A One-Minute Tutorial on Creating Natural Saturation in Landscape Photos

Got a minute? This awesome tutorial will show you how to easily add a nice pop of saturation to a landscape photo in record time using Photoshop.

Coming to you from Unmesh Dinda of PiXimperfect, this great, quick tutorial will show you how to add extra saturation pop to your images by creating a saturation mask. This technique relies on using the HSB/HSL filter in Photoshop in tandem with the channels dialog, which allows you to very quickly and easily create a selection based on the saturation of the greens, which you can then convert to a layer mask for a corresponding saturation adjustment. And the coolest part is that because the mask is taken care of for you, you don't have to worry about trying to carefully work around leaves and avoid the sky or things of that nature; it's remarkably quick and easy. And just remember that like any adjustment of this nature, it's easy to go overboard. I recommend stepping away for a minute or two when you're done with an edit and coming back with a fresh set of eyes so you know if you need to dial down the opacity just a bit.

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10 Comments

John Dawson's picture

Unmesh consistently has some of the most insightful and well-produced PS tutorials online. They are truly a joy to watch.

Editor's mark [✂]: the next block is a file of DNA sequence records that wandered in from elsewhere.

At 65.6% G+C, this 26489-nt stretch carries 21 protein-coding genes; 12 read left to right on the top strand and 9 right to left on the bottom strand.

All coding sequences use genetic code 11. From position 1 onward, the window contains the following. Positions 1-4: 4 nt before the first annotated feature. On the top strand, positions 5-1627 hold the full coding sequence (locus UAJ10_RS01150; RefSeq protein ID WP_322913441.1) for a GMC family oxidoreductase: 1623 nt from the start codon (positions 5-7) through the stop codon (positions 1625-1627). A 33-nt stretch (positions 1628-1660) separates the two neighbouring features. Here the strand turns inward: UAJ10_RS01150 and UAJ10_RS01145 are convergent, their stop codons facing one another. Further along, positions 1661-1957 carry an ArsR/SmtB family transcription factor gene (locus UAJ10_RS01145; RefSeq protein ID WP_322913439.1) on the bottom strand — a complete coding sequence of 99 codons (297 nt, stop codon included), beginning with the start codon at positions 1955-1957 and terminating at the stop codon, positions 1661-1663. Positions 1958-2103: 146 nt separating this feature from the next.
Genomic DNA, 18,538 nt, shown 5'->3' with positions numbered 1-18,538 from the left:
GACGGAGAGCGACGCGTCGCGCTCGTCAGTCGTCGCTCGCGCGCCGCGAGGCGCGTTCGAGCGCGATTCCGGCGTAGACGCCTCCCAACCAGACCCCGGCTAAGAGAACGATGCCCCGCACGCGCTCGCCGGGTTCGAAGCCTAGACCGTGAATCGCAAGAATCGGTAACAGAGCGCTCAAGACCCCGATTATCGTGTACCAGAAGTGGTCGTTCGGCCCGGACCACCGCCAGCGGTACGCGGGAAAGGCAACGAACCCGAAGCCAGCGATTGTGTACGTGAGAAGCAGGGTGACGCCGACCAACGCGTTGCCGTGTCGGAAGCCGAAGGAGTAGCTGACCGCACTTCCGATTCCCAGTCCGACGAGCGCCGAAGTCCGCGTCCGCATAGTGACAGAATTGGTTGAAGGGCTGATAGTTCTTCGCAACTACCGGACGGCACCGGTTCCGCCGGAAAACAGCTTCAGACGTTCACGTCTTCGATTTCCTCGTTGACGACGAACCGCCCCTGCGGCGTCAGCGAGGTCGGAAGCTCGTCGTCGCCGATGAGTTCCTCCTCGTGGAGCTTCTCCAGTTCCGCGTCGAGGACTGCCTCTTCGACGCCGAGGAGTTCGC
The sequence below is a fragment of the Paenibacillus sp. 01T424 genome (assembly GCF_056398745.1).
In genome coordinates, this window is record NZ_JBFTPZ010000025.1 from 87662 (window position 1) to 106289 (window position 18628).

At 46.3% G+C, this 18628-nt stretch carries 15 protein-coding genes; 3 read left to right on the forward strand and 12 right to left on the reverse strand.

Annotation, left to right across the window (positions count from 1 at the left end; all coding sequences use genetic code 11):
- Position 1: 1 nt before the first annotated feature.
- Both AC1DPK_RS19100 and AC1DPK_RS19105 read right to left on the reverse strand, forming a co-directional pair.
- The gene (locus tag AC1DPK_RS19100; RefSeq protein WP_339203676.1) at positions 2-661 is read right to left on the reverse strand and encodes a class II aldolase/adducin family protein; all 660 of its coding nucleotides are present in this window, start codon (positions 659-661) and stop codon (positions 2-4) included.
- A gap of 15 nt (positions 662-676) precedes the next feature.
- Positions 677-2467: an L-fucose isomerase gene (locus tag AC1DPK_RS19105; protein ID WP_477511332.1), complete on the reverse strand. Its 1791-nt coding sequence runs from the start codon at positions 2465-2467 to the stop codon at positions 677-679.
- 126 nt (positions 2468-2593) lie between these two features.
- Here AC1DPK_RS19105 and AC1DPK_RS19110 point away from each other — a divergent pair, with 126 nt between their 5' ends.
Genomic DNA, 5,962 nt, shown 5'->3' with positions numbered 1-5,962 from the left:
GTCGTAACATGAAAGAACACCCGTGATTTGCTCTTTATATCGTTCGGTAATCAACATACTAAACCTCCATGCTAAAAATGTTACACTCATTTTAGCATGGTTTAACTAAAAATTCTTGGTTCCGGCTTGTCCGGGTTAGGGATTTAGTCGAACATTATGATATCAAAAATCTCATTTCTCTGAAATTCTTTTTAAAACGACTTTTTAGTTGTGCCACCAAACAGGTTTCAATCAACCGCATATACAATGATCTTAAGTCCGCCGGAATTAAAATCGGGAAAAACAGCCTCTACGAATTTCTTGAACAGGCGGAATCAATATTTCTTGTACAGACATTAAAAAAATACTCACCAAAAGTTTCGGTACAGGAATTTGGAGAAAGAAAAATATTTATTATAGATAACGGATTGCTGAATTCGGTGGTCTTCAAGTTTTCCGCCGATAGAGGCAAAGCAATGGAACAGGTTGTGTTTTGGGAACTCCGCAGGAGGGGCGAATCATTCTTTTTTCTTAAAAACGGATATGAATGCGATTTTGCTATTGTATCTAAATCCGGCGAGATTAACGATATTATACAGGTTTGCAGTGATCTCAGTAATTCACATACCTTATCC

Simon Patterson's picture

That's a great tip!

or you could just use vibrance adjustment layer which is pretty much the same

user-206807's picture

Unmesh knows more about Photoshop than the Photoshop creators themselves!!!

Yeah he's got some great tips, even though he talks sweet like he's selling you something. He's quite the character.

user-156818's picture

Brilliant!

Thank you BUT Tony Kuyper points out why this method of yours is not to be advised.Attached then weblink as well as summary of the concerns.Keep up your enthusiasm .https://tonykuyper.wordpress.com/2018/05/17/saturation-masks-1-the-probl... SUMMARY: Saturation masks produced using Photoshop’s HSB/HSL filter display asymmetrical saturation when comparing light and dark colors. Light colors show a perfectly feathered saturation transition as colors get lighter and less saturated while dark colors get mapped as being more saturated than their color would suggest. A better method for making saturation masks would take into account pixel brightness as well as saturation.

Andrzej Muzaj's picture

Yeah... this method had been here for a while and it has some caveats (I believe Jimmy McIntyre did a video on this few years ago?). It will work with some images, and for some it won't.

This is the second 1 minute video I have seen from someone who I had previously seen only do extremely long-winded videos, and just like the previous one, it is outstanding! Thanks for the post.

Juan carlos Chu Zhang's picture

thanks for the tips. i do it similar with select option : color range and then use hue/saturation